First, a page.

The Shadow Whose Prey the Hunter Becomes review
Time Out says
Geelong’s world-renowned Back to Back Theatre is returning to Melbourne Festival
This is a review of the Sydney season of The Shadow Whose Prey the Hunter Becomes.
In this political era, it’s easy to play into the belief that human decency and intelligence are dwindling at a rapid pace. Deteriorating human rights and the uprising of automated technology are just some of the slow forces which threaten to crush humanity’s relevance to a pulp. In Back to Back Theatre’s The Shadow Whose Prey The Hunter Becomes, this conversation becomes ignited in a theatrical public meeting – five neuro-diverse activists challenge what’s perceived as “normal” in a time when traditional concepts of typical human existence are shifting faster than ever.
Before the actors (who play themselves) are first seen, the opening few lines of the play are shown through surtitles: “I’m going to explain to you how to touch someone”. It immediately sets up a scene of frank, tongue-in-cheek explanation on the topic of basic consent; of identifying where the line of appropriateness sits in public and private spheres. Back to Back Theatre are internationally renowned for pushing the boundaries of orthodox theatre, injecting surprising humour and authenticity into innovative, political works which champion the voices of actors with disabilities.
And here in their latest production, the ensemble’s experiences of being “othered” by wider society equips them with the tools to begin unpicking prejudices they’ve been burdened with their entire lives – vocalising their problems as a minority, as inherently ours as a collective society too. In a near-future where machines and Artificial Intelligence will inevitably surpass human intelligence, they suggest that in order to “save the world”, there’s a need to reevaluate upon how we treat each other as basic human beings.
The Shadow Whose Prey The Hunter Becomes is set in a community centre in Geelong. Five members – Mark Deans, Michael Chan, Simon Laherty, Sarah Mainwaring and Scott Price – are seated on a panel which faces its audience head on. But despite the huge expanse of space in Bay 17 Carriageworks, the room buzzes with the intimacy of a dark auditorium. Though it’s presented as such, it’s not your typical democratic forum. You watch each of the actors in real time prepare the room; hear them rehearsing their lines; witness them struggling to come to a consensus on certain discussion points. Between their candid exchanges with each other and direct speeches to us, it becomes increasingly clear that their goal to bring everyone together in an unpredictable world, pressing for a need to “re-educate” its audience of neurotypical privilege.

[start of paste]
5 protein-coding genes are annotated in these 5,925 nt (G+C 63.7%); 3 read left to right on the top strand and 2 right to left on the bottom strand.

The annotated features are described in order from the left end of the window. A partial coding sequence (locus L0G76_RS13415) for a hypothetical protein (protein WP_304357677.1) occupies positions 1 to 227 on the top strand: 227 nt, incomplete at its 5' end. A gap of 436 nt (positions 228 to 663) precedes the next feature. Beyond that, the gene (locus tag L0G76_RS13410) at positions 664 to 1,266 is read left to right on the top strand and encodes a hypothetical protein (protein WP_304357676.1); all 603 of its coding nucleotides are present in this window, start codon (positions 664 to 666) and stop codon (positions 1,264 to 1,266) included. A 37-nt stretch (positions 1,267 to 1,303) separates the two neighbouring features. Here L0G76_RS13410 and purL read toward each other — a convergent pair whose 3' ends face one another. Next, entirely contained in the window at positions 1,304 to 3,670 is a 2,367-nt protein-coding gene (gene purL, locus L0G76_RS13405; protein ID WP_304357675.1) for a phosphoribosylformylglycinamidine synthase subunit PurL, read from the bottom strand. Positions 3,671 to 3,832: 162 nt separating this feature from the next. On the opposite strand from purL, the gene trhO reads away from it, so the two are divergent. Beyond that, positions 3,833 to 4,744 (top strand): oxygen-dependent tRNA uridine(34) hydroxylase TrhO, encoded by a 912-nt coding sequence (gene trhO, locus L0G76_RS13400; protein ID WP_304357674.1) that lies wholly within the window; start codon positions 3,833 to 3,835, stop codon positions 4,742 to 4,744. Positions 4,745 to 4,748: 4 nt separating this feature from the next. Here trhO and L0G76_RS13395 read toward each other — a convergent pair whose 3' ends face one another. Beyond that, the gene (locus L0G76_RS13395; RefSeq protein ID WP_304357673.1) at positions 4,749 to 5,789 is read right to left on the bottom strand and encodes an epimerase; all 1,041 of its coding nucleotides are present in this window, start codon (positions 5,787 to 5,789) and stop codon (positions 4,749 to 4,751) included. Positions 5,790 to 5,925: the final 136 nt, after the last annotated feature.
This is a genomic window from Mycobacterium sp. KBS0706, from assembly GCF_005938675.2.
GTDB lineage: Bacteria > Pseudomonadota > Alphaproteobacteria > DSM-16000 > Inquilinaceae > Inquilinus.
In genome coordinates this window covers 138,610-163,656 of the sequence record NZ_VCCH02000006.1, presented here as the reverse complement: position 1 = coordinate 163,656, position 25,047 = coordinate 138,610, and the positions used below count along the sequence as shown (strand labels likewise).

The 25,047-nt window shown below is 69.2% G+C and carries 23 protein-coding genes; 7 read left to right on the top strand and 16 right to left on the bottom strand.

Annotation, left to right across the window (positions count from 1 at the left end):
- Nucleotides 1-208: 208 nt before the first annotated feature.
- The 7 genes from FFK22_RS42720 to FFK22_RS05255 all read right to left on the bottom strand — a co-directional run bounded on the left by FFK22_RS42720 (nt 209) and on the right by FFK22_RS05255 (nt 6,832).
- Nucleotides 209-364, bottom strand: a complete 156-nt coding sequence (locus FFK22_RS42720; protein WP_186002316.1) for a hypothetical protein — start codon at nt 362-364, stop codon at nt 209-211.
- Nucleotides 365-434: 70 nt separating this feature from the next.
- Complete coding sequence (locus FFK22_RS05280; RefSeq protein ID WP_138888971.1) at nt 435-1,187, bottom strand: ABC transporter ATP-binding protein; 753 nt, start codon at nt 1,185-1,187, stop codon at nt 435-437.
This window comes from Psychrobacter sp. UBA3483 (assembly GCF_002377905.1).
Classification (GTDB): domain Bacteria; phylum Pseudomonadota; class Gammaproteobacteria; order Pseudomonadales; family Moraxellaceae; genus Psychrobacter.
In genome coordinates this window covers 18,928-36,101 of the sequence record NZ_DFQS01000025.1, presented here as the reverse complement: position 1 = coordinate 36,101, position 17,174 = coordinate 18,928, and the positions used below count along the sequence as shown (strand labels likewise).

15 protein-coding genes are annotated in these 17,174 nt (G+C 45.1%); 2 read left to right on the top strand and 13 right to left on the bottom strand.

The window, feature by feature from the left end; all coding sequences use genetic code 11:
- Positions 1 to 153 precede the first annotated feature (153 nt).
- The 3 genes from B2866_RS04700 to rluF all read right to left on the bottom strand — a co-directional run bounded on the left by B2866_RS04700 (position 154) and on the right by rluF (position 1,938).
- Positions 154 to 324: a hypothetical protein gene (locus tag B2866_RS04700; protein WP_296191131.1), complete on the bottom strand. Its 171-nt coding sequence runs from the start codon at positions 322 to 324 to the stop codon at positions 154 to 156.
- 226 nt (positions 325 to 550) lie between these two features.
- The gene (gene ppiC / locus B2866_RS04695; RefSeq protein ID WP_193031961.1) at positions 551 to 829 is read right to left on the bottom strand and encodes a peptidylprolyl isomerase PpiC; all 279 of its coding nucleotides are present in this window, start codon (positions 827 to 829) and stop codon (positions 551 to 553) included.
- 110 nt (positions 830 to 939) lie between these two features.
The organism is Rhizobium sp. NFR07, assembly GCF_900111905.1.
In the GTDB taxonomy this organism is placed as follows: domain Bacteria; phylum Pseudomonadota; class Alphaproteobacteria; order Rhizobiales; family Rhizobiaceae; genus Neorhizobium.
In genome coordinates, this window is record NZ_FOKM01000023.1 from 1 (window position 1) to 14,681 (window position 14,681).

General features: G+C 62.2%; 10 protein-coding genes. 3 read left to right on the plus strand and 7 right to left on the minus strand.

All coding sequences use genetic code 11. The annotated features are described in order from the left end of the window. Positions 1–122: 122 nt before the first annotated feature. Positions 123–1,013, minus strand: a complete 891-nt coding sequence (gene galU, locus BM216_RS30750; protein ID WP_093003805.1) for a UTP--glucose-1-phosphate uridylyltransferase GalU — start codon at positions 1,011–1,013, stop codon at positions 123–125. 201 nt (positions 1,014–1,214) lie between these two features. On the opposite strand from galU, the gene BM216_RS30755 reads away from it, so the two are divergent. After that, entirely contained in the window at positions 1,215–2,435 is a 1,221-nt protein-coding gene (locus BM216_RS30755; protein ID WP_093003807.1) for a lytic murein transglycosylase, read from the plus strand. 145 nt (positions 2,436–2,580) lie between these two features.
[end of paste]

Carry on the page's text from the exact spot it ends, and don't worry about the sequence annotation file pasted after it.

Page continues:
The show works best when it leans into its sense of candour, and its highly collaborative and improvised mode of devised performance seeps truthfully into the dialogue between one another. The group don’t always agree with each other – they talk freely about the term “intellectual disability” and their differing views of being defined by labels. At other points, they engage in sometimes funny, sometimes fraught interactions with the artificial intelligence voice recognition machine (the surtitles reveal itself to have a Siri-like mind and voice of its own) regarded as “patronising” by one, and practical by another.
Though it’s part of the beauty of free-wheeling discourse, the squabbling doesn’t always come with a solid focus – and leaves some of its complex ideas hanging. The reveal of the “forgotten” histories of corporations and institutions who enslaved and abused people with disability is by far the most resounding issue of the bunch, but there’s not enough nuance or time given to the very messy conflict of whether we can still treasure precious childhood memories when those who were instrumental to them have committed horrific crimes. The connection made to recent allegations against Kevin Spacey and Michael Jackson doesn’t help – even if it adds dramatic fabric to this tricky predicament.
While the show intermittently flounders in between these points, the meeting is still an essential one driven by moments of empathy. It’s dramatically ramped up by an engaging score (Daniel Farrugia, Luke Howard and Jonathon Zion), and lit brilliantly by Andrew Livingston and bluebottle who bring the audience in as a mere spectator in some moments and culpable participant in others. It sets up the backdrop for the five performers to hold up a stark mirror up to its audience, and how ill-judged presumptions of the superiority of typical human intelligence can play out in the future. “It’s sinking in,” Simon says near the end of the play, describing a hypothetical that places us directly in their shoes.
Indeed, as the performers move chairs out of the space, and remove the yellow tape off the floor, it’s a reminder that theatre is momentary: a transient place for the interchange of ideas where we are encouraged to listen. The real test is how we choose to take those learnings with us into the world after the lights go out.